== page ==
Maybe when we find ourselves unhappy, unsatisfied, unbalanced, it’s because we’re not letting our own normal hold its weight. Go ahead…take a deep breath…let go and give in. Make friends with your normal. Get to know it. Take it out for coffee or go for a hike. Feel how important it is for you to be your normal. Above all, delight in your normal. Find the joy in it. Let it make you smile.

Then take it one step further and let the world know how normal you are.

Less is More

The above is often said in reference to many things: fashion, food, home decor. I can’t help but think the currently popular Tiny House movement was born directly from these three words.

I’m sure you’ve all seen these minuscule dwellings and their prospective owners. Often young, idealistic couples craving a simpler life unencumbered by unnecessary belongings. The idea is that living with less physical bad stuff gives you more emotional good stuff.

I often watch these shows and am left wanting to see a follow up a year or two down the road. How many of these people stick with the lifestyle (especially those with children or larger pets)? Do they now view it as an interesting, but temporary, experiment or have they committed and made “tiny living” their life?

How many divorces or separations have Tiny Houses caused?

I’ve taken a lesson and inspiration from the idea of living with less. I’ve recently been paring down my belongings in an attempt to have only what I love, use, or need. I’ve found that having too much stuff has lead to a feeling of stagnation, of being overwhelmed, and even some sadness. This year, I’m working on shifting energy and on opening up space in my life to let the good in.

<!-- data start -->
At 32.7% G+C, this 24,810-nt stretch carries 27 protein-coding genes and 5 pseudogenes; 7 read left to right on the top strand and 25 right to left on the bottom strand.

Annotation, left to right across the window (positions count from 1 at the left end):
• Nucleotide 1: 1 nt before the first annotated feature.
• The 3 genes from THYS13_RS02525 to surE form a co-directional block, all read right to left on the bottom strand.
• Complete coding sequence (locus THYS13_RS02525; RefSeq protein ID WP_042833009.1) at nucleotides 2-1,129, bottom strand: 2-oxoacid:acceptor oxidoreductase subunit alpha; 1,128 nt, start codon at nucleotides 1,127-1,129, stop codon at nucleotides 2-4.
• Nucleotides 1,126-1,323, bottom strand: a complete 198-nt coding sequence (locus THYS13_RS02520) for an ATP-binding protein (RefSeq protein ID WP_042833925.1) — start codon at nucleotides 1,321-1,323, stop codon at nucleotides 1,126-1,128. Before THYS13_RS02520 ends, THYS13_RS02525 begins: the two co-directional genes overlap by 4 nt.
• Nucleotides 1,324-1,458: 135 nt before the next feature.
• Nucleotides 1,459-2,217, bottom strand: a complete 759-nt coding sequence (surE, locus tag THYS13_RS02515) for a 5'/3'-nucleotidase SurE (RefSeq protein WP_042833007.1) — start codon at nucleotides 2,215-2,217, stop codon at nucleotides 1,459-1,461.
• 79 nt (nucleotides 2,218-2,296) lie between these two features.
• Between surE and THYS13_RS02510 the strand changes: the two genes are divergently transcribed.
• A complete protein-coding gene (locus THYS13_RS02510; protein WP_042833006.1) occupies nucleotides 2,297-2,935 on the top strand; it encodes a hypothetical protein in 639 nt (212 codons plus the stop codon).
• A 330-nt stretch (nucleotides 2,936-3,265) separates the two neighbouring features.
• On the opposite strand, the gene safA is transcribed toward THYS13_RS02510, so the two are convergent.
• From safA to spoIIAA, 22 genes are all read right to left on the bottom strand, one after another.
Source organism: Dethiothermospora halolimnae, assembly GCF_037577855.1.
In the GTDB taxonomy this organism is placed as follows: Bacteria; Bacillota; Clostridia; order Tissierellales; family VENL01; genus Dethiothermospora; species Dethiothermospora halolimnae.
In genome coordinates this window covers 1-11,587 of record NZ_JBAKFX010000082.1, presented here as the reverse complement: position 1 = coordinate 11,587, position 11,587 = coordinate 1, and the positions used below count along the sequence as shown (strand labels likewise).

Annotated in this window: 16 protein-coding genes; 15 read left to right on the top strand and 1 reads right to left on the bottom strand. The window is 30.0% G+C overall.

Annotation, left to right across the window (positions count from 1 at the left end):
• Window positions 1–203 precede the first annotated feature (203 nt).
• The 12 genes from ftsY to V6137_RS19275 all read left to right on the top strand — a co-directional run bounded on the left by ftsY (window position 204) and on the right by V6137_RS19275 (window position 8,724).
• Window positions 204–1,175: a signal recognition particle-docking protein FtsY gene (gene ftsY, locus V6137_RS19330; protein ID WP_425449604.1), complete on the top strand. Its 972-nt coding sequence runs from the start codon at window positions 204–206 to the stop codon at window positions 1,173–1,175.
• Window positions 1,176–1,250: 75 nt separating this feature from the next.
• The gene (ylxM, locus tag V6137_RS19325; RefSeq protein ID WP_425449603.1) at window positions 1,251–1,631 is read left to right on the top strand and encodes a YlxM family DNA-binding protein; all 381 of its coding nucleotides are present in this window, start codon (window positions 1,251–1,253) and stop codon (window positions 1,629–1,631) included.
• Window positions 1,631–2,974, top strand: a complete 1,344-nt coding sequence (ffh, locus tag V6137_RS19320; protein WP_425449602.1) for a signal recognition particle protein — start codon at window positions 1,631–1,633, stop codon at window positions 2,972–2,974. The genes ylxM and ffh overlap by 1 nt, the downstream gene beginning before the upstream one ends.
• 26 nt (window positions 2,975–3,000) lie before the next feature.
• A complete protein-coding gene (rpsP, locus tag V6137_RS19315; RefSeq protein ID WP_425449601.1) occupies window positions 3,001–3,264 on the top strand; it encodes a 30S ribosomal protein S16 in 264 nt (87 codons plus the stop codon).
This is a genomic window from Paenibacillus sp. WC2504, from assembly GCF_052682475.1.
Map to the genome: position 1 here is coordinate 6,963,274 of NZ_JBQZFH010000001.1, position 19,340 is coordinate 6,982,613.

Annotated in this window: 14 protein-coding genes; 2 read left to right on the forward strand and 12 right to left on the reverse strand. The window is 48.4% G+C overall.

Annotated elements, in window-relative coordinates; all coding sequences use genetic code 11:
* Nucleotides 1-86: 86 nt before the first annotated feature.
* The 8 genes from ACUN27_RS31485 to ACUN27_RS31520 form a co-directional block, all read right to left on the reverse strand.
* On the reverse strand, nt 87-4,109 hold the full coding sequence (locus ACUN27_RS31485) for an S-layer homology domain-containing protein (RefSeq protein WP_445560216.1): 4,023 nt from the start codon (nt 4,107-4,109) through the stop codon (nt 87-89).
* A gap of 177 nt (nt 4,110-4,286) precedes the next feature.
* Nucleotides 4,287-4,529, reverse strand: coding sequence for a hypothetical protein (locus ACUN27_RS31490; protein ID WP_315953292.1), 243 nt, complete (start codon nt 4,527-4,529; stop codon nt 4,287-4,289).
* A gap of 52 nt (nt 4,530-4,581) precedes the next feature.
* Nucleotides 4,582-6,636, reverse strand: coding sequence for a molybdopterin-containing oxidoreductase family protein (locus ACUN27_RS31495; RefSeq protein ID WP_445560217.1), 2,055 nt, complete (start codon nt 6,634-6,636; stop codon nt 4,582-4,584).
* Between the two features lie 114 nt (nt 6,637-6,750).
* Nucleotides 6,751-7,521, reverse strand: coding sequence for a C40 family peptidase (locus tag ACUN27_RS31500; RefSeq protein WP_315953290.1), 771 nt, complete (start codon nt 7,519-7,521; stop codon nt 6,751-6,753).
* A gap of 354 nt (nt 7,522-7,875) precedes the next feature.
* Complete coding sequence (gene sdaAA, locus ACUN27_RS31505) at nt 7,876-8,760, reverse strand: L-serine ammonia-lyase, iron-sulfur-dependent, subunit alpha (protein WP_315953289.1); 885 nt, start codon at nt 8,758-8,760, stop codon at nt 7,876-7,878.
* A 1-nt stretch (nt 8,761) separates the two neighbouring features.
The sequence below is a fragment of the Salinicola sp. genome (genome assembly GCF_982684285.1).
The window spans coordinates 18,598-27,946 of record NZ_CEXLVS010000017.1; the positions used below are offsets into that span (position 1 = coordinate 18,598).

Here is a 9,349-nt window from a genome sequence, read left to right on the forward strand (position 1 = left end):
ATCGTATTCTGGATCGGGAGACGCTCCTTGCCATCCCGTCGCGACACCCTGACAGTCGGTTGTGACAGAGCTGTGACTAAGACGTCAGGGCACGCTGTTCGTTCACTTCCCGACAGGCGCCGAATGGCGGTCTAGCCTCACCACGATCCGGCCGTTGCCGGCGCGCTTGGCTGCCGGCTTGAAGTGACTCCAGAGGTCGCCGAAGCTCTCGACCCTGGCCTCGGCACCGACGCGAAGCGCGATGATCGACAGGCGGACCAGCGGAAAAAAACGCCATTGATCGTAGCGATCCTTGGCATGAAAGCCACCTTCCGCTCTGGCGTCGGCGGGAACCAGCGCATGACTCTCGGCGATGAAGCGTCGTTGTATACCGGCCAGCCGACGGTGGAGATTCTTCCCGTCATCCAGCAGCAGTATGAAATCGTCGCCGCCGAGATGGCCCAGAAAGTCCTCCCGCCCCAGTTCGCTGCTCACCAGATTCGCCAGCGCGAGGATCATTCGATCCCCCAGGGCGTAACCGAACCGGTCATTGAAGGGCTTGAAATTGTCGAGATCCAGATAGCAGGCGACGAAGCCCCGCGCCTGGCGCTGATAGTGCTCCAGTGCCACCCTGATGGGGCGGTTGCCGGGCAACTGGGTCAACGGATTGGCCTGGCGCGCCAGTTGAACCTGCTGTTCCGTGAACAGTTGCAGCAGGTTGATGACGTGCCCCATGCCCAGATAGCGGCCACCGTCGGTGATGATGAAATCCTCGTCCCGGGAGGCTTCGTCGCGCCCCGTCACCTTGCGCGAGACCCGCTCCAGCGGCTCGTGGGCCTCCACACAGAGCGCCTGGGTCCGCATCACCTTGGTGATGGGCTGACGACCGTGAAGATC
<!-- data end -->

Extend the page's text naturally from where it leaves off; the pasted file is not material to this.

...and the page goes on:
It feels good to release things that no longer serve me and to let go of the negative energy attached to them. It amazes me what I’ve held onto and for how long. Why have I considered these things necessary or, worse yet, why have I not considered them at all for years? Why was I holding on to books that I read once and hated? Why was the back of my closet filled with clothes that feel like costumes now that I have a clearer sense of my personal style? Why, why, why, was my bathroom stuffed with cosmetics products that could possibly be classified as biohazards due to their advanced age?

I’m not sure I have a good answer to these questions. At least, not one that I could come up with without the necessary introspection and questioning. I can say that all of the above mentioned things are now out of the house and have been regifted, donated, or disposed of as appropriate.

It feels good. My small (though not technically tiny) house feels brighter, more open, and nicer to be in. I feel brighter and more receptive to what the world brings my way. Maybe there is something to this living with less thing.

But I still want to see Tiny House two year follow ups.

I Want to be Alone